Megan Coakley EJB ’18 contributed to this article.
The Future Healthcare Administrators and the Bloustein School held the first Case Study Competition on April 14. The competition encouraged students to use the information learned in class and apply that knowledge to real-world scenarios in order to solve problems present in today’s workplaces and communities.
FHA was organized at Rutgers shortly after the introduction of the Bloustein School’s undergraduate major in health administration began enrolling students in 2016. The organization is designed to help students interested in pursuing careers in the healthcare industry network with their peers and with current leaders in healthcare, according to Bloustein School associate teaching professor and FHA advisor Ann Marie Hill.
Interim Dean Michael Greenberg noted that case competitions provide hands-on, realistic simulation of what it is like to face real-world healthcare problems in a competitive and challenging environment. “Our students needed to use critical thinking, complex decision making and innovative problem solving to identify the best possible solutions,” he said. “This was a perfect learning experience to offer our students.”
With that mission in mind, the FHA executive board decided that an experiential learning opportunity, such as a case study, would be a great way for members to gain real-world experience in dealing with problems plaguing the healthcare industry. “We decided to pursue a case study competition because it would allow our members to practice working together as a team of professionals to accomplish a higher goal, as well as showcase their professionalism and ideas to leaders in the industry,” said Megan Coakley, FHA president.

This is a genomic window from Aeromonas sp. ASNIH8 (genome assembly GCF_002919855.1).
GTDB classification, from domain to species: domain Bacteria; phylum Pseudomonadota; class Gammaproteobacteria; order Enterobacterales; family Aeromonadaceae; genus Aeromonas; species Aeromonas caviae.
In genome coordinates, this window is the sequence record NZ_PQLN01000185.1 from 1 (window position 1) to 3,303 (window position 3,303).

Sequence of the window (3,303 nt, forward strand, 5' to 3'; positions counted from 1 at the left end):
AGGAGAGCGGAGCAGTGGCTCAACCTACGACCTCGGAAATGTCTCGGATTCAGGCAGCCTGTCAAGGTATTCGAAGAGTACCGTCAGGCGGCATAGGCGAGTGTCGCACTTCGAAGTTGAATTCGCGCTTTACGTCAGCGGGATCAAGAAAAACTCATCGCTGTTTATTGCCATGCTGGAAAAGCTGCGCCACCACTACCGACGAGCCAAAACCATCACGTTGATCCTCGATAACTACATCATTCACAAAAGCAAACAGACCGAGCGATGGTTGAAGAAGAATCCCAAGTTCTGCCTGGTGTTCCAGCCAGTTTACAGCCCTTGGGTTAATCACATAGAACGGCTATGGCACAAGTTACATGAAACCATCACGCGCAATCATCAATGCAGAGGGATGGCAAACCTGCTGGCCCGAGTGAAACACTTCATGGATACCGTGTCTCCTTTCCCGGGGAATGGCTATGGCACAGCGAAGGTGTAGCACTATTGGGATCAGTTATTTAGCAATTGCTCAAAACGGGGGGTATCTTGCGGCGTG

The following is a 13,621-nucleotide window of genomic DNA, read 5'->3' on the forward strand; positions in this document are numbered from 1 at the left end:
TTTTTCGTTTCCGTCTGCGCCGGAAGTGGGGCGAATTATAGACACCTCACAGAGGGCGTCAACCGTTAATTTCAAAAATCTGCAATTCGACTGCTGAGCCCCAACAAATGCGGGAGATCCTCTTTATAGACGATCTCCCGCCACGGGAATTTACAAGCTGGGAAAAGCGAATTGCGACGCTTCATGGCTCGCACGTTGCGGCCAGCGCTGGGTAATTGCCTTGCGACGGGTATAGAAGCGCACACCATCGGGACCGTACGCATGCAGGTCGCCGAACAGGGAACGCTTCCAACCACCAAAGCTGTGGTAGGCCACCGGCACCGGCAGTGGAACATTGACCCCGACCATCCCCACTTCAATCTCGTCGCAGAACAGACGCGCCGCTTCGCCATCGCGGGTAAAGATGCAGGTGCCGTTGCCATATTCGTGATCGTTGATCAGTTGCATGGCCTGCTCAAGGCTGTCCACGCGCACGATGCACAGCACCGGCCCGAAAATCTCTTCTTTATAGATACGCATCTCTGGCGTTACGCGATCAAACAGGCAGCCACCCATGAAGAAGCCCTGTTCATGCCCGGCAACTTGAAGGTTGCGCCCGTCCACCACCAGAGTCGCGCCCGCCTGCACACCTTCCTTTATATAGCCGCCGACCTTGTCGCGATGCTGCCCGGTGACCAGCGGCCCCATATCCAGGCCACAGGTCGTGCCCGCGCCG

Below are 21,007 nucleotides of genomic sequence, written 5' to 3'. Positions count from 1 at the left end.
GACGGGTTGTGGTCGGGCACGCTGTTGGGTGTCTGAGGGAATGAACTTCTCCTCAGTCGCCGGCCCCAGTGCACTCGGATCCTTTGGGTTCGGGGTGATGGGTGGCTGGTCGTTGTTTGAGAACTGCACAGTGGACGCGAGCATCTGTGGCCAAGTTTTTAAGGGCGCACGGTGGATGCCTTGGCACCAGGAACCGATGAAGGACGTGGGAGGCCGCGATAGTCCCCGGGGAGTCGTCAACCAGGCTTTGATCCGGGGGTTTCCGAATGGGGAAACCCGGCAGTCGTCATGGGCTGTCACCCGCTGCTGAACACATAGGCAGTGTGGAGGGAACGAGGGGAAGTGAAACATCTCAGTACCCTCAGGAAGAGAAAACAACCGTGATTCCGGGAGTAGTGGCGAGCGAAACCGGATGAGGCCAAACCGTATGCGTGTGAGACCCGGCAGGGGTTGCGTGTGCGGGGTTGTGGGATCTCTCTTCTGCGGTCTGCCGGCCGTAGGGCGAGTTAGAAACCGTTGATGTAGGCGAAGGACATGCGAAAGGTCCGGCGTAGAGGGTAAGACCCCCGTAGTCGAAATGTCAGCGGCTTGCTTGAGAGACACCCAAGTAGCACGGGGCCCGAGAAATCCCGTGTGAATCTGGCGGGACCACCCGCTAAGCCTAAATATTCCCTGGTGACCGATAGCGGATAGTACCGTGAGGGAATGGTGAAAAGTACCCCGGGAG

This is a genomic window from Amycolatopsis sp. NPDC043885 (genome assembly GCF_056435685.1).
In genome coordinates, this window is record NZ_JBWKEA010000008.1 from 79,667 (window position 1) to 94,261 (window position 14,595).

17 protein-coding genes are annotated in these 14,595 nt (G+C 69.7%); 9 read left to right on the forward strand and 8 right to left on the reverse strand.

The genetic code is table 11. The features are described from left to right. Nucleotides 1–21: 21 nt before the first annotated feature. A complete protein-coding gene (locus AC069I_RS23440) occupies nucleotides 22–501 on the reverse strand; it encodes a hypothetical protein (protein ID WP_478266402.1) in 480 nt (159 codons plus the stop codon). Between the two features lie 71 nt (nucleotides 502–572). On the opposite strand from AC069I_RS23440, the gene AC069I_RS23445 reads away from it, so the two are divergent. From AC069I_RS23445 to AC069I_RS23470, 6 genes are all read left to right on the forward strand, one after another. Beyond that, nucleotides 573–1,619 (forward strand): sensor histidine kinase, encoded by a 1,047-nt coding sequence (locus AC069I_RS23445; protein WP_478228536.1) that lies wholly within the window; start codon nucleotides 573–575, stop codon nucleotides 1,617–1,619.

In order to achieve their goals, the FHA board worked throughout the academic year to organize, prepare and publicize the event. The support of the Bloustein School, who co-sponsored the program this program, Hill, and Greenberg enabled FHA to build a successful program and fully realize the scope of this endeavor. “Partnering with EJB really gave us the tools and connections necessary to invite industry leaders to serve as judges for the program,” said Coakley.
“I am very proud of the how the members FHA put this event together for the benefit of our undergraduate students,” said Ray Caprio, University Professor and director of the Bloustein School’s undergraduate program. “I am also pleased with how well our students did in the competition. Every team came up with excellent solutions to really challenging issues. Very impressive performances by all were had!”
Once the basics of the event, including venue, invitations to prospective judges, and competition format were in place, the students began to work on getting participants for the competition. It was decided that the competition focus would be on undergraduate students. While open to the entire Rutgers community, each team of 3-5 members would be required to have at least one member enrolled in a Bloustein School undergraduate program.
With a tentative goal of 10 teams, the organizers were pleased to receive 13 applications for the event. Participants included students from first years through seniors. In addition to health administration and public health students, a wide array of majors were represented including biology, pre-med, nursing, business, finance, human resource management, exercise science, and psychology. On the day of the event, the teams were introduced to the case and given a 3-hour window in which to construct their solutions. Following a networking lunch and introduction of the nine-judge panel, each team had approximately 15 minutes to present their solutions.